How to fix it: You can use one single field or multiple fields to house all the potential elements of your addressee name; however, the key is to consistently maintain the following order: prefix | first_name | middle_name | last_name | suffix | professional title.
Address_Line_2 information is missing.
One of the most common errors with street addressing is omitting the apartment, unit, or suite number.
Why is this bad? I often tell customers: Imagine your addressee lives in a 300-unit apartment complex in New York City. If your address doesn’t contain a unit number, the carrier will mark that piece as undeliverable.
How to fix it? Spot check your Address_Line2 column to make sure that data pieces such as apartment, unit, or suite number are represented in that column.
Abbreviations are incorrect.
Addresses often contain incorrect abbreviations, typically for either street suffix names (i.e.: Anex or Square) or foreign countries.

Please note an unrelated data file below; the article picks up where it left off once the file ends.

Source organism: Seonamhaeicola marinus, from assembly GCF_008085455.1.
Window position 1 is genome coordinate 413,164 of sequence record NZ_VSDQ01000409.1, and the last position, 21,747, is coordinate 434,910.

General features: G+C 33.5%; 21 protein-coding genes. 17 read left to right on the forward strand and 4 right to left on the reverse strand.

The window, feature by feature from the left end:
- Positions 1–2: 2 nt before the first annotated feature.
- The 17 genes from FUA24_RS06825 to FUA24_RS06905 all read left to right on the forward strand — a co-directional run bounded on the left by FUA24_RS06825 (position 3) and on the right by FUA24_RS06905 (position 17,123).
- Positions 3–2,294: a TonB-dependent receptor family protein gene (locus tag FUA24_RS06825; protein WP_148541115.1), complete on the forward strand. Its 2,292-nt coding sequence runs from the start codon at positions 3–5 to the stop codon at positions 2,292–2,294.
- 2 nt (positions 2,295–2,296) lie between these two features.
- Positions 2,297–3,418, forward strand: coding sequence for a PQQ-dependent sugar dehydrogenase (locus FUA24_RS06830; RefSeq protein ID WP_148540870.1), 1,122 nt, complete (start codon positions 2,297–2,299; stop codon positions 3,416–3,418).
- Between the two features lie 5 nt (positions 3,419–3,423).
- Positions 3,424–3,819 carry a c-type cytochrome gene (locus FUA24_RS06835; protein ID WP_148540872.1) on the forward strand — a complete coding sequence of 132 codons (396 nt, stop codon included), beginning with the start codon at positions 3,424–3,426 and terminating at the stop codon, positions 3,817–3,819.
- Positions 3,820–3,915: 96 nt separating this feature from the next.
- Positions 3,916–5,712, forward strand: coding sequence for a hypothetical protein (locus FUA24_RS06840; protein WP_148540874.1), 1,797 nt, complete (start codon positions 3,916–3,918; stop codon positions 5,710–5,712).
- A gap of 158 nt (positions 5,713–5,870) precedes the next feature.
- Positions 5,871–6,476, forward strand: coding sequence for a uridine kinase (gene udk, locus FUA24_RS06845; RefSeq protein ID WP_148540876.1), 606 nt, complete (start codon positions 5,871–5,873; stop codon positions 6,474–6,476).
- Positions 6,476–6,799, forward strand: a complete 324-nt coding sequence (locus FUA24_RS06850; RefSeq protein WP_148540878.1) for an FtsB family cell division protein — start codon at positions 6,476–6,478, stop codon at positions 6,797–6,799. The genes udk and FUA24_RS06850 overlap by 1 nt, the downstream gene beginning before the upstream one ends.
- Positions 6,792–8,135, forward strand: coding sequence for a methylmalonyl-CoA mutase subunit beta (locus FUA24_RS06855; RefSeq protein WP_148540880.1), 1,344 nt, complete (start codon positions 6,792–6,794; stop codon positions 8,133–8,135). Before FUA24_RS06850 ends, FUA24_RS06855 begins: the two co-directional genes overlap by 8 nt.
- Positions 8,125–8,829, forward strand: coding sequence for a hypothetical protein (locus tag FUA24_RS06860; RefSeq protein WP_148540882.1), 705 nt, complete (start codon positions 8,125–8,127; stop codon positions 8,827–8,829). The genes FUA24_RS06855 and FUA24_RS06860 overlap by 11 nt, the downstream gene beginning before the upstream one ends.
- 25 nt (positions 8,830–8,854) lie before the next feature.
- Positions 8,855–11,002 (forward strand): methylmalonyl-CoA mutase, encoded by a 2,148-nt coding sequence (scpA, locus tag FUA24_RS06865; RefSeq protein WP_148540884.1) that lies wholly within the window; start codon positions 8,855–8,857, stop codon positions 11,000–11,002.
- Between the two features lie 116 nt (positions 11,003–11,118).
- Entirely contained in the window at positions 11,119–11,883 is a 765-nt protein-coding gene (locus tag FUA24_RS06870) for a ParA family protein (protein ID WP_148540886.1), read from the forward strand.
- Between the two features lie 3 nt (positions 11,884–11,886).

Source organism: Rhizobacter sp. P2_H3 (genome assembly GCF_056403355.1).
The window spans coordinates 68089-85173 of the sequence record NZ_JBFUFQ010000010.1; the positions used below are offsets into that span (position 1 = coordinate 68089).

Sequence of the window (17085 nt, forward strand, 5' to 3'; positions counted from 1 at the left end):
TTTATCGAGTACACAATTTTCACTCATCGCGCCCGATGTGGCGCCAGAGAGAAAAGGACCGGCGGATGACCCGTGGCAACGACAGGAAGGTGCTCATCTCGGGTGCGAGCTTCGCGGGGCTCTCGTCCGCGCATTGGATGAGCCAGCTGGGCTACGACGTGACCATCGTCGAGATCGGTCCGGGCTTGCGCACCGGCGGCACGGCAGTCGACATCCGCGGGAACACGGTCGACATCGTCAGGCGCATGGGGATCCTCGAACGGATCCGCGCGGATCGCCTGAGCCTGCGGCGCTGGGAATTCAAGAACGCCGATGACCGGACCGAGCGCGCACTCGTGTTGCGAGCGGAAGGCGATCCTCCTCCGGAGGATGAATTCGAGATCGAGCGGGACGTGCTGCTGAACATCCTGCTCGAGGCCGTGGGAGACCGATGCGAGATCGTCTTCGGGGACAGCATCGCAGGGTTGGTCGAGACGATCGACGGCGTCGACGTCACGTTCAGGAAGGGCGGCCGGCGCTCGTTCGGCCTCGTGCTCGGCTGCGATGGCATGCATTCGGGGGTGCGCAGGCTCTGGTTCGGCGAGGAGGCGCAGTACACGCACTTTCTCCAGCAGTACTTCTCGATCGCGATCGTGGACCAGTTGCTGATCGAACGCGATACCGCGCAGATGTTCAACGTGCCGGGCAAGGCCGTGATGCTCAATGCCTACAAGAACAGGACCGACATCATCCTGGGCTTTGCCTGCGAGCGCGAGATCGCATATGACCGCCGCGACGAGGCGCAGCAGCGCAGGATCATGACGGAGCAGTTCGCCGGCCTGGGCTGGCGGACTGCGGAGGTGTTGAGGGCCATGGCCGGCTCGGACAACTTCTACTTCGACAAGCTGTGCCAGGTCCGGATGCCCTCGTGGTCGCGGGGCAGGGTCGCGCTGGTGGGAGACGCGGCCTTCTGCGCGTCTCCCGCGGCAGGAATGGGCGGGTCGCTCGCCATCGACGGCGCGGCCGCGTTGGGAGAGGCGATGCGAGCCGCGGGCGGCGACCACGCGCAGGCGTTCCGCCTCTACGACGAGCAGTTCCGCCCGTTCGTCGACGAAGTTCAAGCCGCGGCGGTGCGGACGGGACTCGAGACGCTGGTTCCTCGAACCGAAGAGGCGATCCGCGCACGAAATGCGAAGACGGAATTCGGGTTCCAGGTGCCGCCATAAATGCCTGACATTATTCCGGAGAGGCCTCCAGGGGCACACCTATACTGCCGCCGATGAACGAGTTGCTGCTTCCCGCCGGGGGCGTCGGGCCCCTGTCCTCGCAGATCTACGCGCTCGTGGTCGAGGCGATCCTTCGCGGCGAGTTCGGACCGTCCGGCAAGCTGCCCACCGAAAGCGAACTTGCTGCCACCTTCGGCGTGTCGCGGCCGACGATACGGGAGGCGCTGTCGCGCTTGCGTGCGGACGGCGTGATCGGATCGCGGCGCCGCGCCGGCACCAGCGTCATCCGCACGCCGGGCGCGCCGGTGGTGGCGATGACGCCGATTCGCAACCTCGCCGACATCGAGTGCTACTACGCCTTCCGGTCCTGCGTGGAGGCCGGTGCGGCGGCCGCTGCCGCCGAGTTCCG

Why is this bad? Again, services like duplication elimination and address correction look for patterns and key pieces of information. If an address contains an invalid abbreviation, the service may fail to catch important address matches (resulting in delayed or undeliverable mail as well as higher postage costs). With international mail, incorrect country abbreviations require the foreign mail distributor to assign country codes, a process that takes time and incurs a fee.
How to fix it? Here are two foolproof ways to avoid this problem: To ensure you format street names correctly, refer to this list of street suffix abbreviations. With foreign mail, simply spell out the country (in a dedicated country column) rather than trying to abbreviate it.